For one of the few times all night, Arrowhead Stadium was quiet.
With only 47 seconds left in their prime-time showdown against Washington, the Chiefs had the ball at their own 25-yard line, with the score knotted at 20. If the Chiefs were going to extend their reign as the NFL’s lone undefeated team, it was time for someone –– anyone –– to be a hero.
The Chiefs have consistently had a number of players step up in crunch time under coach Andy Reid, and true to form, that would prove to be the case in a 29-20 victory over Washington in front of an announced crowd of 74,587 at Arrowhead Stadium.
Quarterback Alex Smith and receiver Albert Wilson were the first heroes. Smith scrambled away from pressure and fired a beautiful ball downfield to Wilson, who sprinted for a 37-yard gain that gave the offense –– and the nervous crowd –– hope and life.
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The third hero was receiver Chris Conley, who caught a clutch 10-yard pass over the middle to set up the fourth hero, rookie kicker Harrison Butker.
Butker, who was signed this week to replace injured kicker Cairo Santos, had missed his first field-goal attempt of the game hours earlier. He bounced back to connect on his last three attempts, including the decisive 43-yarder to put the Chiefs ahead 23-20.
“I didn’t have butterflies,” Butker said. “I felt confident. … I knew it was gonna come down to a field goal. I felt pretty calm.”
With only four seconds left, Washington was essentially done at that point. A miracle was needed, and the Chiefs’ defense snuffed out a razzle-dazzle attempt at just that when outside linebacker Justin Houston scooped up a fumble for a 13-yard touchdown return that cemented the win.
It was an outcome that, perhaps, could not have been foreseen early in the game, when Washington, 2-2, came out swinging.
Washington struck on only the sixth play from scrimmage, courtesy of a 44-yard touchdown throw from quarterback Kirk Cousins to receiver Terrelle Pryor Sr., who caught the ball over Marcus Peters –– who gave up about six inches in that matchup ––in the end zone for the touchdown.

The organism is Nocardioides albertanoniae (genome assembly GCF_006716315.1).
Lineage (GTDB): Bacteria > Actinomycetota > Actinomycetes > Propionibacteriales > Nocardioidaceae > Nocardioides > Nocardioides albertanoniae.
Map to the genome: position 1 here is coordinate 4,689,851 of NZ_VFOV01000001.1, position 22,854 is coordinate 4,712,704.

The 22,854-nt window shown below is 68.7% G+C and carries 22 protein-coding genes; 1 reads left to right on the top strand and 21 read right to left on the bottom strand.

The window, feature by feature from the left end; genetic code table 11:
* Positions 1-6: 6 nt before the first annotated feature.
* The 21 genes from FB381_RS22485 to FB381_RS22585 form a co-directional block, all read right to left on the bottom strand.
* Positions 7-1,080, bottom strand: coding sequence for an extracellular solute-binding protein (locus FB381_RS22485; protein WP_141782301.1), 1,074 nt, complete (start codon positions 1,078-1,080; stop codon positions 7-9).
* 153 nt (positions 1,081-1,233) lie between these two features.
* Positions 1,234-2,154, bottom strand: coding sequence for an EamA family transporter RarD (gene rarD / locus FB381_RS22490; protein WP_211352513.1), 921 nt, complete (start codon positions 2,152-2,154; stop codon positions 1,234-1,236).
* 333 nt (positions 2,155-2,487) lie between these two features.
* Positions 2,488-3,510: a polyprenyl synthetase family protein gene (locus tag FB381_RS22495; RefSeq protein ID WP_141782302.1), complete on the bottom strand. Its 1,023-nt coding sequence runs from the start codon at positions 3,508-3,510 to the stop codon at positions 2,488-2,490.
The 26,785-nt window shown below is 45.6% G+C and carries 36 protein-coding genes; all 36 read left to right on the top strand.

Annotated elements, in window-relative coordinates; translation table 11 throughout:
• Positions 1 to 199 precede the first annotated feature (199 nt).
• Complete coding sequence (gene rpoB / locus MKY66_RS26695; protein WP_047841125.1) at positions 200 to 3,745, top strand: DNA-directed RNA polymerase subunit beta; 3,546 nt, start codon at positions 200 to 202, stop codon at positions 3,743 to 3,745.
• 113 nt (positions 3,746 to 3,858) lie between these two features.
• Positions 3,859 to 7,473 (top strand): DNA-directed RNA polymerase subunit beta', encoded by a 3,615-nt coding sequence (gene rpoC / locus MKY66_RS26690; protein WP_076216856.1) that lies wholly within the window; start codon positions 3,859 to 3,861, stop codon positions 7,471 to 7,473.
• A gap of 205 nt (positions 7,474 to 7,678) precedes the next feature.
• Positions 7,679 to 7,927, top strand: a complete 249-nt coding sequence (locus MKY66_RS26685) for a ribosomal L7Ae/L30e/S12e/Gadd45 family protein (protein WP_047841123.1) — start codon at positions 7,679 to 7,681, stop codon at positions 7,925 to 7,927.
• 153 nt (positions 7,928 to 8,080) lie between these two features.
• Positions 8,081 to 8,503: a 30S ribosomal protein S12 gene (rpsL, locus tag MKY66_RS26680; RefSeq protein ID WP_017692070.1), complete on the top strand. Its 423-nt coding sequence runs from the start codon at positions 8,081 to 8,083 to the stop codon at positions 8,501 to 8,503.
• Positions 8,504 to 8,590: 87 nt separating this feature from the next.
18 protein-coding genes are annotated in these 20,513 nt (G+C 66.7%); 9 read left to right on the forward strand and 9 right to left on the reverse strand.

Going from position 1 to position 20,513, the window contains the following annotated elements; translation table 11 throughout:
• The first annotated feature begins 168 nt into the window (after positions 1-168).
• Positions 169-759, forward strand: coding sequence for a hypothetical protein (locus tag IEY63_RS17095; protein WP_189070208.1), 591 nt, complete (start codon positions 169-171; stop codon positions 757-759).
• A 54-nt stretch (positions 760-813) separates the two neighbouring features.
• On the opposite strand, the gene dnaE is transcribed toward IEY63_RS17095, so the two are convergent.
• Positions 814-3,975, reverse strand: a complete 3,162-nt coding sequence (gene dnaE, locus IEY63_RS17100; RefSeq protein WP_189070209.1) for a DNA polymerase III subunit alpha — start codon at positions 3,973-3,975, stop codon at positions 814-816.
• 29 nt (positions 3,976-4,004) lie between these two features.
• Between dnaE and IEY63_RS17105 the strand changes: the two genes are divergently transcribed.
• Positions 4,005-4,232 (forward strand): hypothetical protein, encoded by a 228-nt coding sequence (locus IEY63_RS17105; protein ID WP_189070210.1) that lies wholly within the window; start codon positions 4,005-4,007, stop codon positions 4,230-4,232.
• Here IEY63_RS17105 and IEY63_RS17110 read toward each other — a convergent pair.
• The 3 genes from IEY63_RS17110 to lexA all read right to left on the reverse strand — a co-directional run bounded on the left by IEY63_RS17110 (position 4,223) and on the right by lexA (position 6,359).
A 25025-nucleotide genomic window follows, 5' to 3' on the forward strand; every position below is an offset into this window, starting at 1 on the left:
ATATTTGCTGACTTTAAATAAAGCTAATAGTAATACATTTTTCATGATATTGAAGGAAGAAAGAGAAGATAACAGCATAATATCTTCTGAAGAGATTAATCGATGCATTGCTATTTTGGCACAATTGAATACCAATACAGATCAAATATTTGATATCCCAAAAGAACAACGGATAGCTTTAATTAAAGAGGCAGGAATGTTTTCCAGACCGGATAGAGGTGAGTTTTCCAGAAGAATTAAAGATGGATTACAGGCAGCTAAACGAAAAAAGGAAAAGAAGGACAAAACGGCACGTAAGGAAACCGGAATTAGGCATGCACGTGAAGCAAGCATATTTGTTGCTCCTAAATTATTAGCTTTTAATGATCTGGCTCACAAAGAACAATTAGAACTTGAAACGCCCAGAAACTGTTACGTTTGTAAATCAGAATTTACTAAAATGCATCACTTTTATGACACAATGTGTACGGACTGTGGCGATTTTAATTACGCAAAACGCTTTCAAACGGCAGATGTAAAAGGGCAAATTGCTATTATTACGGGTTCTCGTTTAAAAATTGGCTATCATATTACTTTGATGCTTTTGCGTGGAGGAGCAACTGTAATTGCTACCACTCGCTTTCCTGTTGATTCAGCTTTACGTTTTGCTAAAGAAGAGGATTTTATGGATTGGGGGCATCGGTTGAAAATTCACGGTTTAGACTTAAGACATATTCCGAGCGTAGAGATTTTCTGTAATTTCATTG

The Chiefs did not respond well. Their first offensive play ended with a sack by Washington’s Ryan Kerrigan, who was essentially unblocked. Their next play ended with starting right guard Laurent Duvernay-Tardif injuring his knee and leaving the game. The third play ended with a clean drop by Tyreek Hill.
The Chiefs appeared to force a potentially momentum-changing fumble on Washington’s next drive, but the runner’s knee was ruled down, and the call was overturned. The Chiefs’ defense, however, stiffened in the red zone, as Washington went o-fer on three cracks at the end zone from inside the 7-yard line and was forced to kick a field goal that extended its lead to 10-0.
The 10-point deficit was the largest of the season for a Chiefs team that entered the game undefeated, and the Chiefs finally put a dent in it midway through the second quarter. Smith guided a seven-play, 73-yard drive that culminated in a 17-yard touchdown throw to tight end Travis Kelce.
And although Butker missed a potential game-tying field goal in the waning seconds of the half, the Chiefs –– who only trailed 10-7 at the break –– had effectively seized the momentum once again, which showed on the opening drive of the third quarter.
That’s when the Chiefs –– aided by three penalties on Washington’s aggressive, downhill defense –– marched 79 yards in 10 plays. Smith scored on a 1-yard run to give the Chiefs a 14-10 lead, their first of the day.
It would be short-lived, however. Cousins guided an impressive 75-yard scoring drive of his own on only three plays. After tight end Vernon Davis danced around defenders for a 69-yard gain, Cousins beat Peters again, this time on a slant to receiver Ryan Grant that put Washington ahead 17-14.
Butker would redeem himself with a 26-yard field goal that tied the game late in the third quarter, and again with a 32-yarder that gave the Chiefs a 20-17 lead with four minutes, 51 seconds left in the game.
At that point, it was up to the defense –– one that has been opportunistic all season long –– to finish the job. Cousins was resilient, however, weaving his way through the defense on a number of scrambles that help set up a game-tying 40-yard field goal that knotted the score at 20-20 with 47 seconds left.
Unfortunately for Washington, that was simply too much time left on the clock to give a Chiefs team with no shortage of resiliency –– or heroes –– on this night.